• 2. performance phosphate ester salt NA-P is notable in that it shows a significant effect even at low concentrations. Figure 1. Effect of Nucleation on the Crystallization of PP Homopolymer on Cooling (10 o C/min) from the Melt. 0.0 0.5 1.0 1.5 2.0 2.5 3.0 80 100 120 140 160 Temperature ( o C) HeatFlow(mW/mg) Nucleated Control Figure 2. Effect of Nucleating Agents on the Crystallization Temperature (Tc) of PP Homopolymer. 105 110 115 120 125 130 0 250 500 750 1000 ppm nucleating agent Tc( o C) NA-P NaOBz NA-S Figure 3. Effect on Crystallization Half Time (140 o C) in PP Homopolymer. 0 10 20 30 40 50 60 0 250 500 750 1000 ppm nucleating agent time(sec) NA-P NaOBz
  • 3. Mechanical & Thermal Properties The formation of a larger number of small spherulites in the molding of nucleated polypropylene results in increased modulus (Figure 4) without sacrificing impact strength, leading to a superior stiffness/impact balance (Figure 5). The phosphate ester salt NA-P was most effective at increasing modulus. A similar increase in modulus has been observed in polypropylene copolymer 7 . This effect can help to enable the thinwalling of automotive parts such as bumper fascia. Figure 4. Effect of Nucleating Agents on Modulus in PP Homopolymer. 1100 1200 1300 1400 1500 1600 1700 0 250 500 750 1000 ppm nucleating agent FlexuralModulus(MPa) NA-P NaOBz Figure 5. Effect of Nucleating Agents on Stiffness/Impact Balance in PP Homopolymer. 350 400 450 500 550 600 1100 1200 1300 1400 1500 1600 1700 Flexural Modulus (MPa) TensileImpact@23o C(kJ/m2 ) Control 250 ppm NA-P 500 ppm NA-P 1000 ppm NA-P 500 ppm NaOBz 1000 ppm NaOBz Nucleated polypropylene also exhibits improved thermal properties, such as heat deflection temperature (Figure 6) and Vicat softening temperature (Figure 7). The phosphate ester NA-P provided superior performance vs. sodium benzoate. Improving thermal properties is important for under-the-hood applications as well as for interior applications with high thermal demands, such as instrument panel structures.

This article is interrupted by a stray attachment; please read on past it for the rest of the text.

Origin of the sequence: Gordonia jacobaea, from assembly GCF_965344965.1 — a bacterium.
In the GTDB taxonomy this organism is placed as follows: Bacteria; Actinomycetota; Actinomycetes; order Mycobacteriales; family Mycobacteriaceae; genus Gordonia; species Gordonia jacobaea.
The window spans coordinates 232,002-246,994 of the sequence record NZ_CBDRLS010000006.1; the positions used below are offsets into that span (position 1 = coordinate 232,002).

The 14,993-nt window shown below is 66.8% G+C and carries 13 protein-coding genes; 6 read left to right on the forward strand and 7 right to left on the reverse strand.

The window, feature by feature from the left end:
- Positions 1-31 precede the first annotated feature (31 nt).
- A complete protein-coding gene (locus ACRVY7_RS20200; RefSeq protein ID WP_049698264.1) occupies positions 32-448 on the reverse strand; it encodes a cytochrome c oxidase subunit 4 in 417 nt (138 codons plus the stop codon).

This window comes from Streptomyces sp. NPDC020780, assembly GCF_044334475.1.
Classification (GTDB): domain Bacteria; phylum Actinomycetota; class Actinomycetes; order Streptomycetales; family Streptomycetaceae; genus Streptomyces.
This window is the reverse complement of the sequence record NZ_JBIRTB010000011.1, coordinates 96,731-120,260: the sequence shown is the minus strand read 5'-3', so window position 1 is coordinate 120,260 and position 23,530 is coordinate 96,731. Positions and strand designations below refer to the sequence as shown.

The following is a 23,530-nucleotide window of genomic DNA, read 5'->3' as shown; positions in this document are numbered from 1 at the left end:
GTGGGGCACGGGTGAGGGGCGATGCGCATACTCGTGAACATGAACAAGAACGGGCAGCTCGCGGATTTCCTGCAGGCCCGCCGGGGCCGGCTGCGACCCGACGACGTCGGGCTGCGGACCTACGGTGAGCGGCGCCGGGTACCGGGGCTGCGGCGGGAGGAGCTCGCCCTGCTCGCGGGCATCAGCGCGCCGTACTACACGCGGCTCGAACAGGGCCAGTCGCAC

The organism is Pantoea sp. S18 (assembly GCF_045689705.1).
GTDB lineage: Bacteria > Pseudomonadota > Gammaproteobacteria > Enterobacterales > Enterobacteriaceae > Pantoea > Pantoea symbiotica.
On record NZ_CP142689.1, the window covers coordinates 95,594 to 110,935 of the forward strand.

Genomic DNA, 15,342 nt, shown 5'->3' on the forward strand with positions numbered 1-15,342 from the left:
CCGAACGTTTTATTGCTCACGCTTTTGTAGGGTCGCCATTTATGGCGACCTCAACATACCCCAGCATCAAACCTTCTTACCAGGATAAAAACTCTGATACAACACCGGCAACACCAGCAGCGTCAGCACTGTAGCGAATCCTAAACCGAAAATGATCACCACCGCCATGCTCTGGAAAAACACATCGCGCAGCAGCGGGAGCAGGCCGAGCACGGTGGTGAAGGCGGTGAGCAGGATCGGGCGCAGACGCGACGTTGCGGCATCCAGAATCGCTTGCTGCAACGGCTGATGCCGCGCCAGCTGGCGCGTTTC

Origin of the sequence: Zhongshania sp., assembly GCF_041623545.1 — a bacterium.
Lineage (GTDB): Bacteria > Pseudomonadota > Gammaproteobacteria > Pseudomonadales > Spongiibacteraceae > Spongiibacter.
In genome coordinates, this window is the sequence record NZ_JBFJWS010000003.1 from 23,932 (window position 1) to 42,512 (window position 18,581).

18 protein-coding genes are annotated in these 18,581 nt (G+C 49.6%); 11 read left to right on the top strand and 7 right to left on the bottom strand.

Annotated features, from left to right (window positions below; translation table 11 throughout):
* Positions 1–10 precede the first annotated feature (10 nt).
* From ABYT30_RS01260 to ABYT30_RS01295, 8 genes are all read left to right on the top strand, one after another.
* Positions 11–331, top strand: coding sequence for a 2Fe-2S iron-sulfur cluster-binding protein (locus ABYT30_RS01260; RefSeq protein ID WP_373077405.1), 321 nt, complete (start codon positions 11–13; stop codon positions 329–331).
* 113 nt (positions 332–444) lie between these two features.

• 4. Figure 6. Effect of Nucleating Agents on Heat Deflection Temperature in PP Homopolymer. 49 50 51 52 53 54 55 56 57 58 59 0 250 500 750 1000 ppm nucleating agent HDT(o C) NA-P NaOBz Figure 7. Effect of Nucleating Agents on Vicat Softening Temperature in PP Homopolymer. 86 87 88 89 90 91 92 93 94 95 0 250 500 750 1000 ppm nucleating agent VicatTemperature(o C) NA-P NaOBz Clarity Another consequence of reducing the size of spherulites in polypropylene is an improvement in transparency. Haze is decreased (Figure 8) and clarity is increased (Figure 9) by the addition of Figure 8. Effect of Nucleating Agents on Haze in PP Homopolymer. 20 30 40 50 60 70 80 90 100 0 500 1000 1500 2000 ppm nucleating agent Haze(%) NA-P NaOBz NA-S
  • 5. nucleating agents. At higher concentrations (~0.2%), sorbitol-based nucleating agents such as NA-S give the best results and are commonly used to produce transparent polypropylene for applications such as food packaging. In automotive applications, increasing the clarity of polypropylene-based materials may be valuable to provide enhanced colorability or special visual effects. Figure 9. Effect of Nucleating Agents on Clarity in PP Homopolymer. 0 10 20 30 40 50 60 70 80 90 100 0 500 1000 1500 2000 ppm nucleating agent Clarity(%) NA-P NaOBz NA-S Other Considerations As heterogeneous additives, the particle size and dispersion of nucleating agents in the polymer are crucial. Nucleating agents are available in a variety of particle sizes. In general, provided they are properly dispersed, finer particles give better results. The benefit of using finer nucleating agents must be weighed vs. potential disadvantages, such as handling characteristics. Even sorbitol-based clarifiers which are soluble in polypropylene must be properly dispersed for optimal results. However, additive packages containing nucleating/clarifying agents are available in feedable forms which alleviate handling, conveying and feeding difficulties while achieving appropriate dispersion in the resin. Sodium benzoate is a highly reactive nucleating agent capable of reacting with other formulation components, including calcium stearate (Table 1). This coadditive is widely used as an acid scavenger and lubricant in polyolefins. This problem can be avoided by substituting a hydrotalcite-based acid scavenger. Interaction with calcium stearate is not an issue with higher performance sorbitol acetal and phosphate ester salt nucleating agents. Table 1. Effect of Coadditives on the Crystallization of PP Homopolymer Nucleated with Sodium Benzoate. Formulation Tc ( o C) 1000 ppm NaOBz 1000 ppm Calcium stearate 117 1000 ppm NaOBz 500 ppm Mg/Al hydrotalcite 129